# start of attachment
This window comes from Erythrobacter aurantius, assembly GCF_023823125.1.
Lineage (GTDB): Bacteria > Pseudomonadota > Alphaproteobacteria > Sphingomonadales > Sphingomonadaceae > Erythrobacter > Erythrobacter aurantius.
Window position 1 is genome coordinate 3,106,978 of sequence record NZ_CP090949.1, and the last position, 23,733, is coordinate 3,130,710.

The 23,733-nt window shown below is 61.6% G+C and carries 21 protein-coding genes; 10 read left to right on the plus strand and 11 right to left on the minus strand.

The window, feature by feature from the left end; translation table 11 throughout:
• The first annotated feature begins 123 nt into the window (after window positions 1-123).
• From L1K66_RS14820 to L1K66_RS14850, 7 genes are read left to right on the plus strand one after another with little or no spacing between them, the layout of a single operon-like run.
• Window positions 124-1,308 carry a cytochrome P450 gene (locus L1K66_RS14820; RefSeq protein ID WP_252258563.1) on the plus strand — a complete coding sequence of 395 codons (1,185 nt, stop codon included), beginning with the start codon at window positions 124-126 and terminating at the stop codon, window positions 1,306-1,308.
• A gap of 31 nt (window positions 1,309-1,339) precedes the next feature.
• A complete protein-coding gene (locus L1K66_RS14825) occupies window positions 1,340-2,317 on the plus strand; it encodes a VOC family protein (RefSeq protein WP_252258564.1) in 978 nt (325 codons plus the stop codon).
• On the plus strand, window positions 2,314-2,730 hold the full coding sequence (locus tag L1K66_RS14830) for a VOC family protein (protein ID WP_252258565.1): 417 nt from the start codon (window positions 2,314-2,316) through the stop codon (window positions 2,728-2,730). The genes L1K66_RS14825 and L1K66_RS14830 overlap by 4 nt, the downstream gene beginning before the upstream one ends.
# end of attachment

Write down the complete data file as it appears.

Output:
This window comes from Erythrobacter aurantius, assembly GCF_023823125.1.
Lineage (GTDB): Bacteria > Pseudomonadota > Alphaproteobacteria > Sphingomonadales > Sphingomonadaceae > Erythrobacter > Erythrobacter aurantius.
Window position 1 is genome coordinate 3,106,978 of sequence record NZ_CP090949.1, and the last position, 23,733, is coordinate 3,130,710.

The 23,733-nt window shown below is 61.6% G+C and carries 21 protein-coding genes; 10 read left to right on the plus strand and 11 right to left on the minus strand.

The window, feature by feature from the left end; translation table 11 throughout:
• The first annotated feature begins 123 nt into the window (after window positions 1-123).
• From L1K66_RS14820 to L1K66_RS14850, 7 genes are read left to right on the plus strand one after another with little or no spacing between them, the layout of a single operon-like run.
• Window positions 124-1,308 carry a cytochrome P450 gene (locus L1K66_RS14820; RefSeq protein ID WP_252258563.1) on the plus strand — a complete coding sequence of 395 codons (1,185 nt, stop codon included), beginning with the start codon at window positions 124-126 and terminating at the stop codon, window positions 1,306-1,308.
• A gap of 31 nt (window positions 1,309-1,339) precedes the next feature.
• A complete protein-coding gene (locus L1K66_RS14825) occupies window positions 1,340-2,317 on the plus strand; it encodes a VOC family protein (RefSeq protein WP_252258564.1) in 978 nt (325 codons plus the stop codon).
• On the plus strand, window positions 2,314-2,730 hold the full coding sequence (locus tag L1K66_RS14830) for a VOC family protein (protein ID WP_252258565.1): 417 nt from the start codon (window positions 2,314-2,316) through the stop codon (window positions 2,728-2,730). The genes L1K66_RS14825 and L1K66_RS14830 overlap by 4 nt, the downstream gene beginning before the upstream one ends.